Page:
During the two-day event, a number of families gave their insights into living with arthritis. Those presenting covered the different aspects of the condition, such as looking after a new born baby while suffering from the disease, the challenges of arthritis as a teenager and the tragedy of nursing and ultimately losing a parent to the condition.
For the first seminar, EAF Director of Operations and Patient Support Katrina Thornely shared her experiences of growing up with arthritis after being diagnosed with the condition as a child. She was also able to speak candidly about the opposing perspective of having arthritis as a mother, as earlier this year she gave birth to a healthy young Oscar, who is now eight months old.
Explaining her role as a mum with arthritis, Katrina revealed how what would normally be simple tasks are huge undertakings for her but that with a mixture of ingenuity and perseverance she and her husband Sam have been able to create an environment that supports her condition and enables her to bring up her baby son.
Del Wauku gave perhaps one of the most touching accounts of the two-day event, sharing with the audience the tragic story of how he nursed his mother through rheumatoid arthritis until her death. Del’s mother, Gloria, lived with arthritis in Ghana for eight-years, but was only diagnosed with the condition in the last two years of her life when her blood samples were sent to South Africa for analysis.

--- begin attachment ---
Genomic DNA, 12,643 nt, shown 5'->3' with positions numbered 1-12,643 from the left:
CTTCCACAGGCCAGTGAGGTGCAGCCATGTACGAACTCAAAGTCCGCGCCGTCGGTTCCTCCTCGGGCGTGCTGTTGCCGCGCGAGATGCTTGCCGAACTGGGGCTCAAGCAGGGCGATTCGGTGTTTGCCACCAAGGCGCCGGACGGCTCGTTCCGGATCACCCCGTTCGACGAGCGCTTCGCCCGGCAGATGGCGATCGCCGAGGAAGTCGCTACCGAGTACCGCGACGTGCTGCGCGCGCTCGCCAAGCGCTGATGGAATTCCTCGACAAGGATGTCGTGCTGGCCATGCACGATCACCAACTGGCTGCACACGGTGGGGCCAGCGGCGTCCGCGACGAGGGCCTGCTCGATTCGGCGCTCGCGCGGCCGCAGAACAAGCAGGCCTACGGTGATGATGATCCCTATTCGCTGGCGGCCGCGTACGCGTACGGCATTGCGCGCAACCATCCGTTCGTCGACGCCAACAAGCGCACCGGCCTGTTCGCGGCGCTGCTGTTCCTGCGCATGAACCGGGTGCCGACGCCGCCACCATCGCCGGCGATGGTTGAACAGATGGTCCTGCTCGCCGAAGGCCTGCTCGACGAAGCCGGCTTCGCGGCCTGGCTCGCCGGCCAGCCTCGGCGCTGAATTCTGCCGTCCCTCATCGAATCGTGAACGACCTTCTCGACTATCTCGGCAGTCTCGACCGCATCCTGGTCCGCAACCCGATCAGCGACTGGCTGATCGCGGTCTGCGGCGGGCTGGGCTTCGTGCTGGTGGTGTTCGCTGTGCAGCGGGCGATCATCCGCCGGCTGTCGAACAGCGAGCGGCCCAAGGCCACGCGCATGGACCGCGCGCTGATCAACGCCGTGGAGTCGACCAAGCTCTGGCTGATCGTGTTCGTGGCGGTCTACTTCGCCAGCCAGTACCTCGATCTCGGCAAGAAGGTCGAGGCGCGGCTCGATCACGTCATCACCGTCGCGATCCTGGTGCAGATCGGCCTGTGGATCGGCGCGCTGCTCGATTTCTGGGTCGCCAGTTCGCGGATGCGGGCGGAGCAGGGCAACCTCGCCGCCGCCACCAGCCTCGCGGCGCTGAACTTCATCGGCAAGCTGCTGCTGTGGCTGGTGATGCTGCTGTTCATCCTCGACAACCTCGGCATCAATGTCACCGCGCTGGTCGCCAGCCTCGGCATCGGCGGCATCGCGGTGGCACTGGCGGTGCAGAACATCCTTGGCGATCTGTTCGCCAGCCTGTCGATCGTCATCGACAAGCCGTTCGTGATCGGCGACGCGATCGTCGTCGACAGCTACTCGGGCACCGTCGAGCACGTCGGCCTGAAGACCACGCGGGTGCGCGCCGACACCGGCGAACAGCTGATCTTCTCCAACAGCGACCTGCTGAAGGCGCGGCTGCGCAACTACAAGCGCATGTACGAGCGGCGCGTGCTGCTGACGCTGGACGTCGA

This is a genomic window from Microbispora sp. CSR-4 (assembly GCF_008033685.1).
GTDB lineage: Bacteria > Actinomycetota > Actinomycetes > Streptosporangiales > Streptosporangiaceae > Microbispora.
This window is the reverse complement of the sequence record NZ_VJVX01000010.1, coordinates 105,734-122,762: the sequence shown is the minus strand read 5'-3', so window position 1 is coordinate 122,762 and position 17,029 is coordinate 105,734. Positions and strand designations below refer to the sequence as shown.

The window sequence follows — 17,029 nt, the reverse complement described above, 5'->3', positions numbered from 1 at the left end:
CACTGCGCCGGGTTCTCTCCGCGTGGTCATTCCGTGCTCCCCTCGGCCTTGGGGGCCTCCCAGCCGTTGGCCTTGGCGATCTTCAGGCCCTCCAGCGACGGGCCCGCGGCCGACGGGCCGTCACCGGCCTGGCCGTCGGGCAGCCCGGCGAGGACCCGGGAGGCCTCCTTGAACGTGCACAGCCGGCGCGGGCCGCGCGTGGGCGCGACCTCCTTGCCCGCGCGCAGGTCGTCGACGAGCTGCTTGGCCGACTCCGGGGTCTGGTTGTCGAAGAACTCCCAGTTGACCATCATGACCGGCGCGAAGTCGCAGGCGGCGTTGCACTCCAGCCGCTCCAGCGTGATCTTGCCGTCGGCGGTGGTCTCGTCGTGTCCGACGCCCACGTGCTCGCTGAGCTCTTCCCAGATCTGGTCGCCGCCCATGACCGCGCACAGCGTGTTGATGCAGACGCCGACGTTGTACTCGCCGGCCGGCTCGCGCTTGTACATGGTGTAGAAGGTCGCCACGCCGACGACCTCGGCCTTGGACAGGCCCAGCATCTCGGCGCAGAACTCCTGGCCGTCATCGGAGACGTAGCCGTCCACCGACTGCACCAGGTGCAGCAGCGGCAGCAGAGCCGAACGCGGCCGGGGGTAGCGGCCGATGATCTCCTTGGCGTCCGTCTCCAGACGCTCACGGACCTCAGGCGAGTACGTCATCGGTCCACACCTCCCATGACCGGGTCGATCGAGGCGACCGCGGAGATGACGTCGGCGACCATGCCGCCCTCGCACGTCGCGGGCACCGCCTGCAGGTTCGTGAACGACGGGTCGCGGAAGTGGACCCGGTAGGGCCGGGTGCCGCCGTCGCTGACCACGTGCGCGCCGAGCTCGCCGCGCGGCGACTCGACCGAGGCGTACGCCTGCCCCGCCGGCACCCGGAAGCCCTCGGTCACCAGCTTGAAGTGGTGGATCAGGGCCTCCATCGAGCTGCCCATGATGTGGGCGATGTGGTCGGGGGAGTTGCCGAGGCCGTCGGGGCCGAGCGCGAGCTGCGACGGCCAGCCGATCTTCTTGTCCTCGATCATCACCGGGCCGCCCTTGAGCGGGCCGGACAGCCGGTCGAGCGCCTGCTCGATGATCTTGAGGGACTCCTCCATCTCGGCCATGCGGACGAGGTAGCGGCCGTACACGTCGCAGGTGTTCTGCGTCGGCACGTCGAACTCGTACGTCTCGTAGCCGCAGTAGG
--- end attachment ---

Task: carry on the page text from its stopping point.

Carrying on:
“They were always giving her expensive drugs that didn’t work – no one had any clue what was wrong,” said Del. “It was very difficult for her, especially when she didn’t know what it was. “My mother was a very hard working lady, she had been her whole life, but when she got sick I would have to wake her up in the mornings, help shower her, lotion her back, it completely changed her life.”
The two most essential messages Del hoped people would take from his story were the importance of getting the right diagnosis early and how vital it was to get the right medication through consistency of care. It is the same message the EAF wishes to promote, as early identification for the disease is key to successful treatment.
In fact a recent study by Dubai-based arthritis specialist and Founding EAF member, Dr. Humeira Badsha, indicated that improved public awareness has resulted in timeframes for diagnosis of rheumatoid arthritis in the UAE being reduced by 45 percent over the last four years, from 14 months to eight months. However, there is still room for improvement, with European countries such as the Netherlands diagnosing the condition within just five months.
Arthritis affects about one in five people in the UAE. Contrary to popular belief, the disease does not only occur in the elderly, children and teenagers are also susceptible, with the most severe forms occurring mostly in younger people. The average age of onset of the condition is between 40 and 60 years.
Sunday, October 14- 2012 @ 15:53 UAE local time (GMT+4) Replication or redistribution in whole or in part is expressly prohibited without the prior written consent of Mediaquest FZ LLC.